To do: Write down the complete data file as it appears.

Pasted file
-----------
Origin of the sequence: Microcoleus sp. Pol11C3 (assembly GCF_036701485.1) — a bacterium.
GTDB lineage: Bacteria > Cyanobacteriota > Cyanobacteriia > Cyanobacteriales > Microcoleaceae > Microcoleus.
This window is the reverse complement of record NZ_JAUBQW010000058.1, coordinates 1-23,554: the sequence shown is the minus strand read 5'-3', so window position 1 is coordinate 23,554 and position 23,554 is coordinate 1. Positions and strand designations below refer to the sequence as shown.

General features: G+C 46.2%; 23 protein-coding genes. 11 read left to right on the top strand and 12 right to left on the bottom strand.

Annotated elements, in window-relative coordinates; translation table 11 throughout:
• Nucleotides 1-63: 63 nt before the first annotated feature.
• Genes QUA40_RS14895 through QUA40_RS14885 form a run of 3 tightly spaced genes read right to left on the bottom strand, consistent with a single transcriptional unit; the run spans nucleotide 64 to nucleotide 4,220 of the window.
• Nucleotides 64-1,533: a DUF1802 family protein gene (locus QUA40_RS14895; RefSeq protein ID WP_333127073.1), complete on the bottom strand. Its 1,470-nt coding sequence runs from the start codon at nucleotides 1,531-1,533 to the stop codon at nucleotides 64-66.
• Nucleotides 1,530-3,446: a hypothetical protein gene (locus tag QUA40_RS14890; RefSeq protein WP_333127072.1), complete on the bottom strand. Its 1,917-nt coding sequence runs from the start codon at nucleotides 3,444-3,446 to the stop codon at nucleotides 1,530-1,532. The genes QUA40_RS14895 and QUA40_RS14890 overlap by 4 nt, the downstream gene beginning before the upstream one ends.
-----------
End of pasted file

Origin of the sequence: Microcoleus sp. Pol11C3 (assembly GCF_036701485.1) — a bacterium.
GTDB lineage: Bacteria > Cyanobacteriota > Cyanobacteriia > Cyanobacteriales > Microcoleaceae > Microcoleus.
This window is the reverse complement of record NZ_JAUBQW010000058.1, coordinates 1-23,554: the sequence shown is the minus strand read 5'-3', so window position 1 is coordinate 23,554 and position 23,554 is coordinate 1. Positions and strand designations below refer to the sequence as shown.

General features: G+C 46.2%; 23 protein-coding genes. 11 read left to right on the top strand and 12 right to left on the bottom strand.

Annotated elements, in window-relative coordinates; translation table 11 throughout:
• Nucleotides 1-63: 63 nt before the first annotated feature.
• Genes QUA40_RS14895 through QUA40_RS14885 form a run of 3 tightly spaced genes read right to left on the bottom strand, consistent with a single transcriptional unit; the run spans nucleotide 64 to nucleotide 4,220 of the window.
• Nucleotides 64-1,533: a DUF1802 family protein gene (locus QUA40_RS14895; RefSeq protein ID WP_333127073.1), complete on the bottom strand. Its 1,470-nt coding sequence runs from the start codon at nucleotides 1,531-1,533 to the stop codon at nucleotides 64-66.
• Nucleotides 1,530-3,446: a hypothetical protein gene (locus tag QUA40_RS14890; RefSeq protein WP_333127072.1), complete on the bottom strand. Its 1,917-nt coding sequence runs from the start codon at nucleotides 3,444-3,446 to the stop codon at nucleotides 1,530-1,532. The genes QUA40_RS14895 and QUA40_RS14890 overlap by 4 nt, the downstream gene beginning before the upstream one ends.